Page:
Since the founding of these United States there have been a number of mass migrations that have profoundly impacted our economy, our culture and our politics. Some of the ramifications of these shifts in population were relatively short-lived while a good many others have had long-term implications for our nation. When it comes to American politics no one knows the X's and O's better than Michael Barone. He has synthesized a mountain of facts and figures and other pertinent information into a fascinating and very readable new book he calls "Shaping Our Nation: How Surges of Migration Transformed America and Its Politics". This ambitious project covers the entire gamut from the Scots-Irish migration at various times during the eighteenth century to the Hispanic migration from Mexico and Central America that we are struggling with today and just about everything in between. Michael Barone leaves no stone unturned in presenting a comprehensive overview of an extremely important and relevant topic.
In "Shaping Our Nation" you will discover that there were usually very logical reasons why people from all over the globe chose to make the move to America when they did. Barone painstakingly presents each piece of this mosaic and weaves it into a coherent narrative that will greatly enhance your understanding of how such migrations have shaped and reshaped our nation for more than 200 years. If you are like me you will be surprised to learn that a number of these major migrations ended rather abruptly and simply never resumed. The author presents some startling new numbers that seem to indicate that the massive Hispanic migration that we have witnessed over the past 30 or so years may have already come to an end. If this is true it could have a huge impact in the ongoing debate over immigration reform in America. Meanwhile, Barone also chronicles a number of significant internal migrations that have taken place over the past 200+ years. Two such surges occured in the decades leading up to the Civil War. Barone writes: "In the North the Yankee diaspora poured out of New England, settled upstate New York and moved rapidly westward. The South saw the expansion of slavery by southern grandees from the Atlantic Coast states. The Yankees and the Southerners came from different and in many ways antagonist cultures, whose distinctness was apparent in colonial years and became even more pronounced in the process of internal migration, which was a sort of colonization of the interior United States. These two migrations changed the nation in the first half of the nineteenth century and the conflict between them produced the bloodiest war in the nation's history". Significant internal population shifts continued to occur in the decades that followed the Civil War. Among the more recent examples are the black migration northward to cities like Chicago, New York and Detroit during the 1940's and 1950's and the mass migration of people from the big cities in the Northeast and Midwest to Florida between 1970 and today. Did you know that Florida's population has more than tripled over the past four decades? History has shown that these kinds of mass migrations have profound social and economic implications for both the areas losing the people and those receiving them.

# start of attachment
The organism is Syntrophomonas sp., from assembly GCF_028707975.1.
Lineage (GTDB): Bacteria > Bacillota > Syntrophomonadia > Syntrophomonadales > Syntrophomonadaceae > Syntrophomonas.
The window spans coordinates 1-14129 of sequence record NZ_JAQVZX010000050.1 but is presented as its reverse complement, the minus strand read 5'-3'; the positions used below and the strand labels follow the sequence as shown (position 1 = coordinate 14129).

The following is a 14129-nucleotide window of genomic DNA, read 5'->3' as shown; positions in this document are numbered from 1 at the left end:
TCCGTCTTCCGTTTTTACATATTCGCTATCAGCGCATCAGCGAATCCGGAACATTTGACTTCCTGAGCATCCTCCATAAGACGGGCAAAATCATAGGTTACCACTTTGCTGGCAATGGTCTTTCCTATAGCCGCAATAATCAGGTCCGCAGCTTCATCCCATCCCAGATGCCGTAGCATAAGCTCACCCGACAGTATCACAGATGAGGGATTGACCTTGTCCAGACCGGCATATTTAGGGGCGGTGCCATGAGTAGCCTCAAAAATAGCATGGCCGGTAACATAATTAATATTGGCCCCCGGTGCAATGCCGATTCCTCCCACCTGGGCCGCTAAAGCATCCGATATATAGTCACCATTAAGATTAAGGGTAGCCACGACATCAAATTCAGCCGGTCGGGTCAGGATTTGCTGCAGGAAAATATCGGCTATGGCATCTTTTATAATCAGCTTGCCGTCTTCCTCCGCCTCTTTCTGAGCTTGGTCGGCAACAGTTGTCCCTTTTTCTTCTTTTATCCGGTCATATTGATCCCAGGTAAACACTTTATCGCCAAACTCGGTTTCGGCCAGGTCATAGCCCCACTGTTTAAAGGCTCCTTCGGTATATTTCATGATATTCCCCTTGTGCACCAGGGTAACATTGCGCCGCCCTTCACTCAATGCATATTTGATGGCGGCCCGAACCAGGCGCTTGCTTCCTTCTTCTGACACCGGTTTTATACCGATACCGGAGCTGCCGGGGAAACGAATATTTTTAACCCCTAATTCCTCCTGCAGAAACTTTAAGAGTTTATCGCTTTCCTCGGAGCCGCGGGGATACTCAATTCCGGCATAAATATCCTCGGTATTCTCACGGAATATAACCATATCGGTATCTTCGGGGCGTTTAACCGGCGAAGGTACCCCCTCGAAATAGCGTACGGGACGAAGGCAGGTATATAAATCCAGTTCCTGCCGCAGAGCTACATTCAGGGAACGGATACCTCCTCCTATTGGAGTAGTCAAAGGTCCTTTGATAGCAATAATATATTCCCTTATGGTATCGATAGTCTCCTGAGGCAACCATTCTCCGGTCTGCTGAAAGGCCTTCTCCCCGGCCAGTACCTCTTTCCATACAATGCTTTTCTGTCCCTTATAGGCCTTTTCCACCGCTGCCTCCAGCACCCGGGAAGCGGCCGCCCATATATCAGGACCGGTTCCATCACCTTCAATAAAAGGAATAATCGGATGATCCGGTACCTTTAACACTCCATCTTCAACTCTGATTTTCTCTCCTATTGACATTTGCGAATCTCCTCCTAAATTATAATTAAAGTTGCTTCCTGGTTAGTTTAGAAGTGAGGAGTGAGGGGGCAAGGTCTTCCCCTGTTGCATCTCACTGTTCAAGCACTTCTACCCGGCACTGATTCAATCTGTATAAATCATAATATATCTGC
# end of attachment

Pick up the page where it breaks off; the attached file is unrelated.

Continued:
It seems to be that "Shaping Our Nation: How Surges of Migration Transformed America and Its Politics" would be a great choice for history buffs, political junkies and general readers alike. You may be surprised to discover that some of the migrations that took place decades ago are still having a profound impact on our politics today. Although the subject matter can be a bit dry at times I found "Shaping Our Nation" to be a meticulously researched and very well-written book. Michael Barone makes his presentation in a logical, scholarly and very thoughtful way. There is a ton of information in this book that I simply have not seen anywhere else. After reading "Shaping Our Nation" I find myself just a tad more hopeful about the future of our nation. Highly recoomended!
What did you think of this review?
Fun to Read
About the reviewer
Paul Tognetti (drifter51)
I guess I would qualify as a frustrated writer. My work requires very little writing and so since 1999 I have been writing reviews on non-fiction books and anthology CD's on amazon.com. I never could … more
Consider the Source
Use Trust Points to see how much you can rely on this review.
New York Times bestselling author, resident fellow at the American Enterprise Institute, and Fox News contributor Michael Barone reveals the power and lasting influence of migrations on American history, economics, politics, and culture over the last three centuries.
If you could be transported back in time 400 years and view the world in 1600, you would find most of the concentrations of population--China, India, the Muslim world, Western Europe, and Russia--very familiar. But North America then was vastly different from today. It was not vacant, but Indian civilizations had only the slightest of connections to the more advanced societies of Europe and Asia, and their peoples were to suffer from enormous depopulation due to diseases for which they had no immunity.
In their place today, in vivid contrast with the years around 1600, is a nation with 5 percent of the world's population that produces 25 percent of its economic product and deploys more than 50 percent of its military capacity, a nation in which only 1 percent of its current population claims ancestry from the peoples variously called American Indians or Native Americans. The United States is by definition the cumulative product of successive migrations, first from across the oceans and then also within the nation itself. This book tells the story of how surges of migration of great magnitude shaped and reshaped America.